Globalization and Restructuring in Rural America

Globalization and Restructuring in Rural America, a June 2005 conference sponsored USDA’s Economic Research Service and Farm Foundation, examined the technological breakthroughs, changing consumer preferences and trade liberalization transforming how and where products are made. A critical policy challenge is finding ways to smooth the progress of structural change while enhancing the productive potential of workers and rural communities facing local economic contraction.

This conference focused on the circumstances of rural areas that are typically more reliant on trade-sensitive sectors, and where economies are less diversified than in urban locales. Participants–community leaders, policy officials, program administrators and researchers–gained a broader understanding of how global economic forces impact rural communities, and how government responses might assist in economic restructurings.

Betsy Kuhn, Director, Food and Rural Economics Division, USDA’s Economic Research Service
Walter Armbruster, Farm Foundation
The Issue and its Rural Context
Stephen MacDonald, USDA’s Economic Research Service
Assessing the Benefits and Distributional Costs of Globalization:|Robert Thompson, University of Illinois
The Rural Context of Restructuring from Globalization: Tim Wojan, USDA’s Economic Research Service
Discussant: Leslie Hossfeld, Institute for Emerging Issues, North Carolina State University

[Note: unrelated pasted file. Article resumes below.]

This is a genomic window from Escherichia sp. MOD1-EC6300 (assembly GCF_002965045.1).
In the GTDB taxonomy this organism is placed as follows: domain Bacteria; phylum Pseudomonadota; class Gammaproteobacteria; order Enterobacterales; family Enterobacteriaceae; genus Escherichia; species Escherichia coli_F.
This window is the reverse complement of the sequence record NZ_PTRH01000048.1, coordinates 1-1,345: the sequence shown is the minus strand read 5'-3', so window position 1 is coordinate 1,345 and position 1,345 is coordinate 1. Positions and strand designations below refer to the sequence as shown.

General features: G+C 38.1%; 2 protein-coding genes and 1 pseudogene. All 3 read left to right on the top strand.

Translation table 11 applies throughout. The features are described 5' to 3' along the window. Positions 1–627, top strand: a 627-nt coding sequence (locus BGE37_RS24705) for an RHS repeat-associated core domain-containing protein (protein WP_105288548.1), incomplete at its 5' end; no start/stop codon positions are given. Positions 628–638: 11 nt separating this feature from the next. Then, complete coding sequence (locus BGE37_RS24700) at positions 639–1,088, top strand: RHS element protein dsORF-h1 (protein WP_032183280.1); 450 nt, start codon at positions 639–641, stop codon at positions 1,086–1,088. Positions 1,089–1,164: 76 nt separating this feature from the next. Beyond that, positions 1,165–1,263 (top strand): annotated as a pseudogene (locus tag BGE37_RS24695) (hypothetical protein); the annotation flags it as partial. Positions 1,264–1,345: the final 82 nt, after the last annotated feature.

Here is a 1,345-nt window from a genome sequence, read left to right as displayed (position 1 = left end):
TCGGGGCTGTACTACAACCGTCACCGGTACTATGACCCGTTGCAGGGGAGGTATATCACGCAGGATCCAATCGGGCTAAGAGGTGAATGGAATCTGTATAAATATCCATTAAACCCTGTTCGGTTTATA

How Rural Workers and Industries are Affected by Globalization
Import Penetration in Traditional Rural Manufacturing Industries:  Jean Crews-Kelin, North Carolina Rural Economic Development Center
Displacement of Textile and Apparel Workers: Karen Hamrick, USDA’s Economic Research Service
Discussant: Mark Henry, Clemson University
The Case of Offshoring Services
Globalization and the New Economy in Rural America:Martin Kenney, University of California-Davis
Which Jobs are Most Vulnerable to Offshoring: Jon Sargent and Chester Levine, Office of Occupational Statistics and Employment Projections, Bureau of Labor Statistics
Current U.S. Programs
Erin FitzGerald, U.S. Department of Labor Employment and Training Administration
Dolores Esser, Commissioner, Virginia Employment Commission
Bill Hagy, Deputy Administrator, Business Programs, USDA Rural Development-Rural Business Programs
Local Strategies for Responding to Restructuring
Modernization and Increasing Competitiveness:Jan Youtie, Georgia Institute of Technology
Promoting Distinctiveness through Design: Stuart Rosenfeld, Regional Technology Strategies
The Role of Entrepreneurship: Deborah Markley, RUPRI Center for Rural Entrepreneurship
Policy Recommendations and Future Research Directions
Thomas Vollrath, USDA’s Economic Research Service
Randy Johnson, Commissioner, Hennepin County, Minn.
Howard Rosen, Trade Adjustment Assistance Coalition
Walt Armbruster, Farm Foundation


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